I stated last week that I would wait until at least this week before publishing my thoughts on the recent presidential election, if ever. Part of that was my recognition that any writing done in the immediate aftermath would likely be tainted by the heat of the moment, and part of it was my doubt about whether I should even write at all. With time and introspection, I’ve decided that there are, in fact, two things that I want to write about, so this week I’m publishing a pair of election-related posts for your reading consideration. Today’s writing piece is centered on Hillary Clinton. I already did a writing piece on Donald Trump earlier this year, so I believe I’m overdue to write something related to her. Specifically, I thought I’d do a short writing piece about how improbable her loss should have been and what that says about her as a political candidate.

Hillary had the vast majority of the media in her pocket, and she still lost. Hillary had the backing of Wall St and other monied interests, and she still lost. Hillary had the full support of the Democratic establishment, and she still lost. Hillary had the endorsement and campaign assistance of President Obama, and she still lost. Hillary significantly out-fundraised and out-spent her opponent, and she still lost. Hillary had almost the entire entertainment industry in her corner, and she still lost. Hillary had an incredibly powerful and vocal base on social media, and she still lost. Hillary had an October Surprise in her favor with the release of the NBC tapes that had recorded her opponent dropping to a new low in his comments about women, and she still lost. Hillary had political experience that she could argue qualified her for the presidency, and she still lost. Hillary had at least 200 electoral votes effectively in the bag before a single ballot was cast, and she still lost. And, perhaps most importantly, Hillary had an opponent who did nearly everything in his power to alienate potential voters and give her the election—an opponent who wasn’t even supported by a good chunk of his own party and should have been the most beatable candidate in modern American history—and she still lost.

How does a political candidate have all these things going in their favor, and still lose? The more I think about this question and read and listen to others’ insights, the more I am convinced that the Democratic Party chose literally the worst possible candidate to be their standard-bearer. Hillary went into the election with so much political baggage that she couldn’t even beat a dream opponent like Donald Trump—a man who was the actual embodiment of all the worst things Democrats say about Republicans. How hated and distrusted do you have to be to lose to a man who appears clueless on so many issues, can’t stop himself from spouting highly offensive language, continually embarrasses his own supporters with his behavior, is unrepentant in his personal immorality, and is a serial liar? How did the Democratic establishment come to the conclusion that she was the best person to represent them in the election? I don’t have an answer to that last question, but I do know that the Democratic establishment made a massive mistake in choosing Hillary Clinton as their presidential candidate, especially in light of the fact that they had other viable potential nominees like Joe Biden and Elizabeth Warren who could have gone into the race without the dark cloud that hovers over Hillary’s political machine. On a side note, I can only imagine how much sorrow and regret Joe Biden must be experiencing right now, seeing as how he missed his best (and probably last) shot at becoming the president. I also wonder how Bernie Sanders is feeling, knowing that the Democratic establishment sabotaged his shot at the nomination in favor of a woman who went on to lose to a man whose buffoonery exceeds what anyone thought was possible of a presidential candidate.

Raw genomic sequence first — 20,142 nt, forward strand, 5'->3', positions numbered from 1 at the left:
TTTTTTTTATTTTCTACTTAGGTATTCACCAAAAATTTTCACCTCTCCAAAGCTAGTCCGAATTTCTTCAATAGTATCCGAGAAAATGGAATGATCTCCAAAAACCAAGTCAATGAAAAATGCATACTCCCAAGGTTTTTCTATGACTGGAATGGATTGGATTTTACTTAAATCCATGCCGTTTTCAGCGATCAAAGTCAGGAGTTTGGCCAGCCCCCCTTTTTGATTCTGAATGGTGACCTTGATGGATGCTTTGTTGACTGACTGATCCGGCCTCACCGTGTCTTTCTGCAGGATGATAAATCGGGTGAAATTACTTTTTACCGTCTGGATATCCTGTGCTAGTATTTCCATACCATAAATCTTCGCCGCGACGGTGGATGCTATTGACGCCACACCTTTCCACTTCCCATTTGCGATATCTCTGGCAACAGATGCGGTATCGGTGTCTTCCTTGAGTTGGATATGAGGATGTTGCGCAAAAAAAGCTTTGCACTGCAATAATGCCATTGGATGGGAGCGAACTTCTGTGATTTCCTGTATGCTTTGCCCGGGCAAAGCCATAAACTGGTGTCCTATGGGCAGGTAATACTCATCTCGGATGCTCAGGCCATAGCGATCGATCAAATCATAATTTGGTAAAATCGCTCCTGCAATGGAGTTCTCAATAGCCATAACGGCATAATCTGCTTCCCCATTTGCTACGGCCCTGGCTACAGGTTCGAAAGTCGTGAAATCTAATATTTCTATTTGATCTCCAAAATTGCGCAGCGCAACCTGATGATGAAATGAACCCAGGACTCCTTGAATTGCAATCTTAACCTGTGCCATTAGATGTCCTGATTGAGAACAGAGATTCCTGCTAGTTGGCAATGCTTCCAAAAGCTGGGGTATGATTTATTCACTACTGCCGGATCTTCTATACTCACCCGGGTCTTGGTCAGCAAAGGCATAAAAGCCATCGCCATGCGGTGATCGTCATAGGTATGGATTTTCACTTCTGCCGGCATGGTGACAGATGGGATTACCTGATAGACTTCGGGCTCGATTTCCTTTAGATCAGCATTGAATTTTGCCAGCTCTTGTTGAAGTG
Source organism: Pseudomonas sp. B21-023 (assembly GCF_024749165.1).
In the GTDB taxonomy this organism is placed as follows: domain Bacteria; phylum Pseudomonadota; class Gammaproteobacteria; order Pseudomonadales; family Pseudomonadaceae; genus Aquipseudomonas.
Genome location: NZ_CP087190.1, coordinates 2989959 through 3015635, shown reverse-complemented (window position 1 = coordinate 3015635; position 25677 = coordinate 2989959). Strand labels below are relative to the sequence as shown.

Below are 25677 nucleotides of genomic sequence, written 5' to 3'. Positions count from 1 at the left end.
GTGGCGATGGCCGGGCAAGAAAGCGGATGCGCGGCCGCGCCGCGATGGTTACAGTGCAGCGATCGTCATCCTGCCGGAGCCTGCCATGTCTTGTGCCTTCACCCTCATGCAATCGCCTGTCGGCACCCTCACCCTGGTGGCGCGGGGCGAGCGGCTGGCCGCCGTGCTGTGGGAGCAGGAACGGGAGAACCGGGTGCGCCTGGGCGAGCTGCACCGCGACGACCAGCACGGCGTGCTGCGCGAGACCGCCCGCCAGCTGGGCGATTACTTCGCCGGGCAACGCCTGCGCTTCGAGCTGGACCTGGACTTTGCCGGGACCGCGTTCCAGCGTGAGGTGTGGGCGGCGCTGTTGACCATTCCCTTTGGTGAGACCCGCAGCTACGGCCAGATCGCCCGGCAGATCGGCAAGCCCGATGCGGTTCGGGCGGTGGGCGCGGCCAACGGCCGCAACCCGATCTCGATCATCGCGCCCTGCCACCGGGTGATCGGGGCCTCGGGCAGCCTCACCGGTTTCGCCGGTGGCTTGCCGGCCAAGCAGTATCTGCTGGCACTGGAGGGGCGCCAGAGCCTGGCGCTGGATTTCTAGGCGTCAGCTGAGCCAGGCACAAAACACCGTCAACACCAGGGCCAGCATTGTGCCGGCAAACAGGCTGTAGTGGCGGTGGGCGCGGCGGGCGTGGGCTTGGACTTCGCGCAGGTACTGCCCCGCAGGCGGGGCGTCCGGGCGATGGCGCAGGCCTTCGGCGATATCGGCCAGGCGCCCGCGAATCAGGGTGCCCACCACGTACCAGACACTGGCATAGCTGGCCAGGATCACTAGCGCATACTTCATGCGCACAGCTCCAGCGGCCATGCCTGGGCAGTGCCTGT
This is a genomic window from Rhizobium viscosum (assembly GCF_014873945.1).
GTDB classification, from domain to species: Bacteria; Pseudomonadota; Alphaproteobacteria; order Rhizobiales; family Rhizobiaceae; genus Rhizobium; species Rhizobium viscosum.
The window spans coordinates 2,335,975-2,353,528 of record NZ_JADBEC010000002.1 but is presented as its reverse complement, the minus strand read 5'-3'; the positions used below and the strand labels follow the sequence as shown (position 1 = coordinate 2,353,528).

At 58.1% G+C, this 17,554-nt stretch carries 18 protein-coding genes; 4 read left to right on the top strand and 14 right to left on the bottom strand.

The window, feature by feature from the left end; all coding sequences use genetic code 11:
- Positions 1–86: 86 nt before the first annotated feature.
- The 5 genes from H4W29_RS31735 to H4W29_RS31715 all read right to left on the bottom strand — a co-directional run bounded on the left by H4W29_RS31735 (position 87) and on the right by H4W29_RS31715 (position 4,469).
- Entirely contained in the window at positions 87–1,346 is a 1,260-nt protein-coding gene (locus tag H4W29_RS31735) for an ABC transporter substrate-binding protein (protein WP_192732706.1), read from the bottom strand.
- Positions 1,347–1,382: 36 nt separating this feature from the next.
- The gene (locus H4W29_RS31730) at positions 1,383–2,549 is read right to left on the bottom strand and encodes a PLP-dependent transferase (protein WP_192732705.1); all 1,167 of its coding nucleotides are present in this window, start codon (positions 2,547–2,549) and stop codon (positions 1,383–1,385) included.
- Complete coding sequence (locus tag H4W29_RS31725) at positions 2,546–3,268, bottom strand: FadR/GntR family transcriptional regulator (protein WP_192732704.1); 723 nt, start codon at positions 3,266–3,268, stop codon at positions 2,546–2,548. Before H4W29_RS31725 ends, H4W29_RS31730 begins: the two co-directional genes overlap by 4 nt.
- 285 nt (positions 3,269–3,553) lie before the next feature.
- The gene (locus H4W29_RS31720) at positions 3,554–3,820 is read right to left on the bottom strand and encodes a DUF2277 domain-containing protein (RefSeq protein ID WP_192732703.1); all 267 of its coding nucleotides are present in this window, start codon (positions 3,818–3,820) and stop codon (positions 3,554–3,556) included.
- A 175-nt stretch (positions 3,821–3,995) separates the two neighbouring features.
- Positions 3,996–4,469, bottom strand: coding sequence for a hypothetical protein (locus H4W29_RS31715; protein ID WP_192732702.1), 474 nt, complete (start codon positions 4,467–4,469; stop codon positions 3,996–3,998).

Hillary lost, and in shockingly spectacular fashion. Despite winning the popular vote, she failed to pick up enough swing states to seal the deal, and instead Donald Trump first closed the Electoral College gap and then left her in the dust. Though not quite as embarrassing as the electoral defeats of other modern Democratic candidates like Water Mondale or Michael Dukakis, Hillary Clinton’s failure will be a particularly black mark on the Democratic Party for a long time to come.

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